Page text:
A woman enters with the click-clack of sharp high heels and, a little embarrassed, I scoot away from the nudes section, pronto.
Only after I’ve done it do I think about how silly I’m being. There’s nothing whatsoever shameful about the human body. But Connecticut is a place where sex and especially bawdiness isn’t openly discussed. Not that I consider myself repressed; I’m a grown woman who isn’t a virgin and hasn’t been for a decade. But having sex and being okay with staring at it in public are two very different sets of parameters.
This is no doubt why my complexion feels hot. So, I stray to the far side, near those bland abstracts. Maybe if I gawk at them long enough, I’ll start to see the appeal. Eh, probably not, but I shuffle over there anyway. I’m peering more at my feet as I attempt to cool off my face, and I don’t notice that I’m knocking into someone until I make contact and hear a tight, “Humph…”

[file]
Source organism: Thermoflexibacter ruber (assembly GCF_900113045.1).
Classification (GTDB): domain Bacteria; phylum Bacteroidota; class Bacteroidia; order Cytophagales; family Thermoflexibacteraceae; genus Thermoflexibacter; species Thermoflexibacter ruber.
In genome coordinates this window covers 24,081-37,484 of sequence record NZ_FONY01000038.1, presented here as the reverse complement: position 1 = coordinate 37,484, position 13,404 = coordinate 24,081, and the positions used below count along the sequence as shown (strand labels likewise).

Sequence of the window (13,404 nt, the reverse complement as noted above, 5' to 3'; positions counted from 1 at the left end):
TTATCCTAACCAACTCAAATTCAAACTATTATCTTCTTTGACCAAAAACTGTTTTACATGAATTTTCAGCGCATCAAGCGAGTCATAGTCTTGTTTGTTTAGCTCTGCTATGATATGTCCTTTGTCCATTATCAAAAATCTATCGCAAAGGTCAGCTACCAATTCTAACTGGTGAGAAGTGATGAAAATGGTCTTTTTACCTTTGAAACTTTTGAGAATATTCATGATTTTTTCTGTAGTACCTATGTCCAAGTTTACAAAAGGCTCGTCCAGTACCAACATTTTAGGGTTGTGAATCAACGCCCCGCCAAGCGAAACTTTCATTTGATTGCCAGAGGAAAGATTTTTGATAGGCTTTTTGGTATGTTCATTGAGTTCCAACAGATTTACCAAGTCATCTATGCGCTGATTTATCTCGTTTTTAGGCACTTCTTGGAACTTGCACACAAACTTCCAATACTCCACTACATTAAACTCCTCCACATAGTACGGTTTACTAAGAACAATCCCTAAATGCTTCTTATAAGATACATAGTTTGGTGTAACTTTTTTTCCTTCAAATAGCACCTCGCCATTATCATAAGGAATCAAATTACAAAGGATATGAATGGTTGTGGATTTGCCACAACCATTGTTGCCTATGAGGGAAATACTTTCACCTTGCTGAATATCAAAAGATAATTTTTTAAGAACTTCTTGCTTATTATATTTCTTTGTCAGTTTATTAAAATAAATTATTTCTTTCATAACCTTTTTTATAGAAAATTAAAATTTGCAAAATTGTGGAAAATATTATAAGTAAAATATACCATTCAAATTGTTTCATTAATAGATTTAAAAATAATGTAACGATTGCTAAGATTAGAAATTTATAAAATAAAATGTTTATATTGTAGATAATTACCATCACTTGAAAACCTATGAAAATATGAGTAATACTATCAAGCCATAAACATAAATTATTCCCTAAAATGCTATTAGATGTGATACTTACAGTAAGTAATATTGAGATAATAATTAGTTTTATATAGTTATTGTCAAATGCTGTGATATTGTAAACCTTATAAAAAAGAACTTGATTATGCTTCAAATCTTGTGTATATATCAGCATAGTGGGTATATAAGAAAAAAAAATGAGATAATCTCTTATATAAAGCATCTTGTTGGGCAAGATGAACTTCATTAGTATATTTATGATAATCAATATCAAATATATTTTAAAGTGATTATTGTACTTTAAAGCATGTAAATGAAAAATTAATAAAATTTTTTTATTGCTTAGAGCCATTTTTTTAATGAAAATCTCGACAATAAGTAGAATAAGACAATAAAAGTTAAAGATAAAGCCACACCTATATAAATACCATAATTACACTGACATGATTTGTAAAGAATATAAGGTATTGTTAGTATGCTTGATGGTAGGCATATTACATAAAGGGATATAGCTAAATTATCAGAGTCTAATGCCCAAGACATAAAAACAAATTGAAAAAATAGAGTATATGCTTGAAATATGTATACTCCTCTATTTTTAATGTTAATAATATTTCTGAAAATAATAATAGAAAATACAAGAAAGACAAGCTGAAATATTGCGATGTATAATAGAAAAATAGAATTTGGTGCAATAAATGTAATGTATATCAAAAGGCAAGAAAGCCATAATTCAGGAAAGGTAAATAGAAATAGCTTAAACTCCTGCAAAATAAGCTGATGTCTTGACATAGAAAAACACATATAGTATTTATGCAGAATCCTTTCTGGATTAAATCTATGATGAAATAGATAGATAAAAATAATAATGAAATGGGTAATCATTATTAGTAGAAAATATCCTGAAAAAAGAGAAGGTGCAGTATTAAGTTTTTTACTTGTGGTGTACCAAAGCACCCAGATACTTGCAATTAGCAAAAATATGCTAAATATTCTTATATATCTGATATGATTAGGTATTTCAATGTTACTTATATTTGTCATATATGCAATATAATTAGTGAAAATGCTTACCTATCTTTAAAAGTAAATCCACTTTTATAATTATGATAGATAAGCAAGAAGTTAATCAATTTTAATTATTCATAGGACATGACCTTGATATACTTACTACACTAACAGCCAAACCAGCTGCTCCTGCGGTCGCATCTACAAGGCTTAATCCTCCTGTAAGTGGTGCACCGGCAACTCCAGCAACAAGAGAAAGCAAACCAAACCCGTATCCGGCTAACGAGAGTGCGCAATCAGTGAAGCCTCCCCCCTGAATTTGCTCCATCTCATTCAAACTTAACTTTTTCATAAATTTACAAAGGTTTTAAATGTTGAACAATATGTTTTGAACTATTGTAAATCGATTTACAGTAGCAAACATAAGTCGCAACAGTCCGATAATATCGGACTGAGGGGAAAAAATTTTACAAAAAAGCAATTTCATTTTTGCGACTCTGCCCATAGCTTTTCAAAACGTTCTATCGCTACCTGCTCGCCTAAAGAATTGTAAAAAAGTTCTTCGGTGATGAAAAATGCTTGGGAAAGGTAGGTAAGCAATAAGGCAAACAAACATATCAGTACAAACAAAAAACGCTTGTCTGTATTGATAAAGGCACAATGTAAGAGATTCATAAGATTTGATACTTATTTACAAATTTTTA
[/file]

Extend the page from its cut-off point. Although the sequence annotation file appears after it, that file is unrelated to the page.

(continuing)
An apology is already on my lips—I swear, I’m not normally clumsy—when a pair of sultry onyx eyes slide up my torso, slither past my not-that-impressive chest, skitter along the column of my throat, and eventually meet my gaze. He’s forced to tip his chin upward to do this because I’m taller than he is.
Of course I am.
This happens to me a lot. Still, this man isn’t someone I’d ever call petite. He’s only about an inch or so shorter than I am, with all that black, wavy hair and a covering of light beard scruff, the kind that happens when a guy skips a day of shaving. He has a lean build, but he’s fit; I can tell that he has defined muscles even through the short-sleeved Henley he’s wearing.
The paint on his paintbrush is somewhere between beige and yellow—still boring—and he braces himself on a section of wall between canvases to regain his balance. Nonetheless, he’s hardly moved. I like a man who’s sturdy and not easily toppled. But then he opens his mouth.
“Whoa there, tall girl…”